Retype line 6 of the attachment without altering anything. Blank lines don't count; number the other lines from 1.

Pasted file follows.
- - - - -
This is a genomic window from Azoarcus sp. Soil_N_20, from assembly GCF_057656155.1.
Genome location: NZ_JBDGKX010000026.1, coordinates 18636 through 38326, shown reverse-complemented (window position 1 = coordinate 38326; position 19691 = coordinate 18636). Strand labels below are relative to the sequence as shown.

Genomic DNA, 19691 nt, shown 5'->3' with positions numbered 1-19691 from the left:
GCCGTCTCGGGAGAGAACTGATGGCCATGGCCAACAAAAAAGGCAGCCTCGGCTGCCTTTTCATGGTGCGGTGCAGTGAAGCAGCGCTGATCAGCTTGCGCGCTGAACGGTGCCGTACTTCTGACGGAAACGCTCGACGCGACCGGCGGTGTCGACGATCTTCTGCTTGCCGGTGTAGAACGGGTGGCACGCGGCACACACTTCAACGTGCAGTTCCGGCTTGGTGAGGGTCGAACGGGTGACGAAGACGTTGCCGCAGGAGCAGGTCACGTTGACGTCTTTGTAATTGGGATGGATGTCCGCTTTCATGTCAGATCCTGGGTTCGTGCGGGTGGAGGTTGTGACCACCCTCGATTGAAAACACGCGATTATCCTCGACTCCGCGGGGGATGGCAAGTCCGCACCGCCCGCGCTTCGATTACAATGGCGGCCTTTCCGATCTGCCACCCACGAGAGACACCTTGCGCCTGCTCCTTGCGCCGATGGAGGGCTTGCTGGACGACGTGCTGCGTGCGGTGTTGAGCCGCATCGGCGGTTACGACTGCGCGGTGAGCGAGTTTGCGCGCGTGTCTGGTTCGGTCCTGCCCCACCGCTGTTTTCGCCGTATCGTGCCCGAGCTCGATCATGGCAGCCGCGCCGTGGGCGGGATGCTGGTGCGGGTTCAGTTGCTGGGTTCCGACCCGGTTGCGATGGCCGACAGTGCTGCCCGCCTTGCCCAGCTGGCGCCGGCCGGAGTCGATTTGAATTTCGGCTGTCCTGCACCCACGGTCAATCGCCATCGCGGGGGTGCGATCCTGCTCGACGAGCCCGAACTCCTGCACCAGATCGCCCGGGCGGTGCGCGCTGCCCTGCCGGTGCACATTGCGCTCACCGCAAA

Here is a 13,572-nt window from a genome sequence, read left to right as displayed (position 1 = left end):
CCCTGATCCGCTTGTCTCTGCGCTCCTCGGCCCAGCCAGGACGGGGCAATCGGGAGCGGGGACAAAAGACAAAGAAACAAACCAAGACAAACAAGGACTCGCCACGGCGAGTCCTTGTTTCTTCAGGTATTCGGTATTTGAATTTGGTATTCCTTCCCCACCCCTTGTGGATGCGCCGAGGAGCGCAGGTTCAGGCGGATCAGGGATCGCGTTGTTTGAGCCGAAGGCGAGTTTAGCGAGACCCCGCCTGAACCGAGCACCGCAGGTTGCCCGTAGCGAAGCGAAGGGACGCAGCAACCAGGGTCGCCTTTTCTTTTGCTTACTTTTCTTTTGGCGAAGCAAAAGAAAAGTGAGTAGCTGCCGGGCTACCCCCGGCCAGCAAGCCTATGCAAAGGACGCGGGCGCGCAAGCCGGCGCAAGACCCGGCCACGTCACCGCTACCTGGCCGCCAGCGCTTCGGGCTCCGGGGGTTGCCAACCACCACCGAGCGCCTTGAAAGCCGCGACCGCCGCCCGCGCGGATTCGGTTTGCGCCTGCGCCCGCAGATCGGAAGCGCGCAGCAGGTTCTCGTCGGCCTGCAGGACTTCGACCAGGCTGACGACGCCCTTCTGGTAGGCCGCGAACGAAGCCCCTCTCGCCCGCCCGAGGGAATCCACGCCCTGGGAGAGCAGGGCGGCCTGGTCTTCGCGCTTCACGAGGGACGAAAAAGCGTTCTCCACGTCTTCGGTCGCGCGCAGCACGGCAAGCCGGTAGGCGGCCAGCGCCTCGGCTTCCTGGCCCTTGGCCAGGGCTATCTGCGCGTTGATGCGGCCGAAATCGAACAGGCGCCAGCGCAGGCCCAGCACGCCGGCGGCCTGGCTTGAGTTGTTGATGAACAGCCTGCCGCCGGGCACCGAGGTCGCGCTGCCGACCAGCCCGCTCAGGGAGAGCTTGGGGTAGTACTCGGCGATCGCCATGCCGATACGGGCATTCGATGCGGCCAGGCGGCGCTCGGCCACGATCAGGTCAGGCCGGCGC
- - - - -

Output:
CCCTGATCCGCTTGTCTCTGCGCTCCTCGGCCCAGCCAGGACGGGGCAATCGGGAGCGGGGACAAAAGACAAAGAAACAAACCAAGACAAACAAGGACTCGCCACGGCGAGTCCTTGTTTCTTCAGGTATTCGGTATTTGAATTTGGTATTCCTTCCCCACCCCTTGTGGATGCGCCGAGGAGCGCAGGTTCAGGCGGATCAGGGATCGCGTTGTTTGAGCCGAAGGCGAGTTTAGCGAGACCCCGCCTGAACCGAGCACCGCAGGTTGCCCGTAGCGAAGCGAAGGGACGCAGCAACCAGGGTCGCCTTTTCTTTTGCTTACTTTTCTTTTGGCGAAGCAAAAGAAAAGTGAGTAGCTGCCGGGCTACCCCCGGCCAGCAAGCCTATGCAAAGGACGCGGGCGCGCAAGCCGGCGCAAGACCCGGCCACGTCACCGCTACCTGGCCGCCAGCGCTTCGGGCTCCGGGGGTTGCCAACCACCACCGAGCGCCTTGAAAGCCGCGACCGCCGCCCGCGCGGATTCGGTTTGCGCCTGCGCCCGCAGATCGGAAGCGCGCAGCAGGTTCTCGTCGGCCTGCAGGACTTCGACCAGGCTGACGACGCCCTTCTGGTAGGCCGCGAACGAAGCCCCTCTCGCCCGCCCGAGGGAATCCACGCCCTGGGAGAGCAGGGCGGCCTGGTCTTCGCGCTTCACGAGGGACGAAAAAGCGTTCTCCACGTCTTCGGTCGCGCGCAGCACGGCAAGCCGGTAGGCGGCCAGCGCCTCGGCTTCCTGGCCCTTGGCCAGGGCTATCTGCGCGTTGATGCGGCCGAAATCGAACAGGCGCCAGCGCAGGCCCAGCACGCCGGCGGCCTGGCTTGAGTTGTTGATGAACAGCCTGCCGCCGGGCACCGAGGTCGCGCTGCCGACCAGCCCGCTCAGGGAGAGCTTGGGGTAGTACTCGGCGATCGCCATGCCGATACGGGCATTCGATGCGGCCAGGCGGCGCTCGGCCACGATCAGGTCAGGCCGGCGC